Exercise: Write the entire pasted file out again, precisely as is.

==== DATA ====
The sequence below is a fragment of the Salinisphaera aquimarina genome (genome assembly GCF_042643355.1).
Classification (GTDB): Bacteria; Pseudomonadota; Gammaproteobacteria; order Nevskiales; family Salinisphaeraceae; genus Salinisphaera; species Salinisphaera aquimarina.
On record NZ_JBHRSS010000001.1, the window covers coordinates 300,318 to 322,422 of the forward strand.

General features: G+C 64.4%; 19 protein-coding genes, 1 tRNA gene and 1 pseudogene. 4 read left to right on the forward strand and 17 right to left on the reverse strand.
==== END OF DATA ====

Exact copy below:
The sequence below is a fragment of the Salinisphaera aquimarina genome (genome assembly GCF_042643355.1).
Classification (GTDB): Bacteria; Pseudomonadota; Gammaproteobacteria; order Nevskiales; family Salinisphaeraceae; genus Salinisphaera; species Salinisphaera aquimarina.
On record NZ_JBHRSS010000001.1, the window covers coordinates 300,318 to 322,422 of the forward strand.

General features: G+C 64.4%; 19 protein-coding genes, 1 tRNA gene and 1 pseudogene. 4 read left to right on the forward strand and 17 right to left on the reverse strand.